Professor Margrethe Stang, of the Norwegian University of Science and Technology, will present the Lindsay Fischer lecture in Edinburgh, Aberdeen and Kirkwall, entitled “Medieval painted wooden vaults in Norwegian parish churches”.
Professor Stang is a medievalist and iconographer specializing in panel painting in the thirteenth and fourteenth centuries. Her doctoral dissertation from 2009 discusses 31 surviving painted altar frontals (panel paintings) made in Norway c. 1250-1350, with emphasis on the iconography of the panels in relationship of the context for which they were made (mainly rural parish churches). The question of patronage features prominently in the discussion, a much neglected topic in previous scholarship on this material. Other research interests include the iconography of St Olav, medieval Scandinavian wall- and ceiling painting, the use of art in religious practice – liturgical and non-liturgical.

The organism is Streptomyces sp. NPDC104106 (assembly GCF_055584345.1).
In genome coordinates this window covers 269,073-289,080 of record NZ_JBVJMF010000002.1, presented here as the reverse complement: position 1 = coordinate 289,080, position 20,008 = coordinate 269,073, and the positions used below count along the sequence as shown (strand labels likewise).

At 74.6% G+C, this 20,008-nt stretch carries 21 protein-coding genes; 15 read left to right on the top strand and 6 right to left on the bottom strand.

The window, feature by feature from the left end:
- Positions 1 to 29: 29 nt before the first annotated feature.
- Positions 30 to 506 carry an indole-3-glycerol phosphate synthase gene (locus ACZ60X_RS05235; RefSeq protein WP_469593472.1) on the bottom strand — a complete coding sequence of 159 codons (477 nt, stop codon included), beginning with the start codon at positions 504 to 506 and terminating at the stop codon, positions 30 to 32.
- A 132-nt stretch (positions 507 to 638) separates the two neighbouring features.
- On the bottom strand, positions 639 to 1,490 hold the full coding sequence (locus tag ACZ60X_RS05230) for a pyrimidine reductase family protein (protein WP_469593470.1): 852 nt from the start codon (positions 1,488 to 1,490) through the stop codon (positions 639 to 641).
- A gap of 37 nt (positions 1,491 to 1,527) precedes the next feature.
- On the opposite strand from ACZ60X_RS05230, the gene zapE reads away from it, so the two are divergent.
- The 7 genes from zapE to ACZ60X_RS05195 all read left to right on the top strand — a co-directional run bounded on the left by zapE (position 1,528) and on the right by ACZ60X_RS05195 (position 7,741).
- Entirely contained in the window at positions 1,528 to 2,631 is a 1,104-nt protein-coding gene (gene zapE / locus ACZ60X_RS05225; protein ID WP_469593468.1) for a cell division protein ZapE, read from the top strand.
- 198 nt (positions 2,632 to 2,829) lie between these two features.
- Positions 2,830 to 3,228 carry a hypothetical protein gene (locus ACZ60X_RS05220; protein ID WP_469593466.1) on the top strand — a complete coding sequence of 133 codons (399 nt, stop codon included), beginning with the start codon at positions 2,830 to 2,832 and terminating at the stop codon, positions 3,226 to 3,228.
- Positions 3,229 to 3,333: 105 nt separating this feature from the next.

The Lindsay-Fischer lectureship was founded in 1980 in honour of Ian Gordon Lindsay (1906-66) and his friend Gerhard Fischer (1890-1977), both for their work on the historic architecture of Scotland and Norway respectively and for their achievement in promoting cordial relations between Scottish and Norwegian Scholars. The lectures are hosted by the Society in Scotland and the Fortidsminneforeningen in Norway (the National Trust of Norway).
The Lindsay-Fischer Lecture is given in Edinburgh and Aberdeen by a Scandinavian scholar (and now Orkney – see below) and the Fischer-Lindsay Lecture is given in Oslo and elsewhere (as agreed) by a Scottish scholar. In 2008 the Strathmartine Trust generously agreed to co-host the Lindsay-Fischer lecture and allows the series to be extended to Orkney, to be presented in Kirkwall.
Before attending the lecture, why not take a look at the Lindsay-Fischer Special Collection of articles and books from our Publications’ archive?
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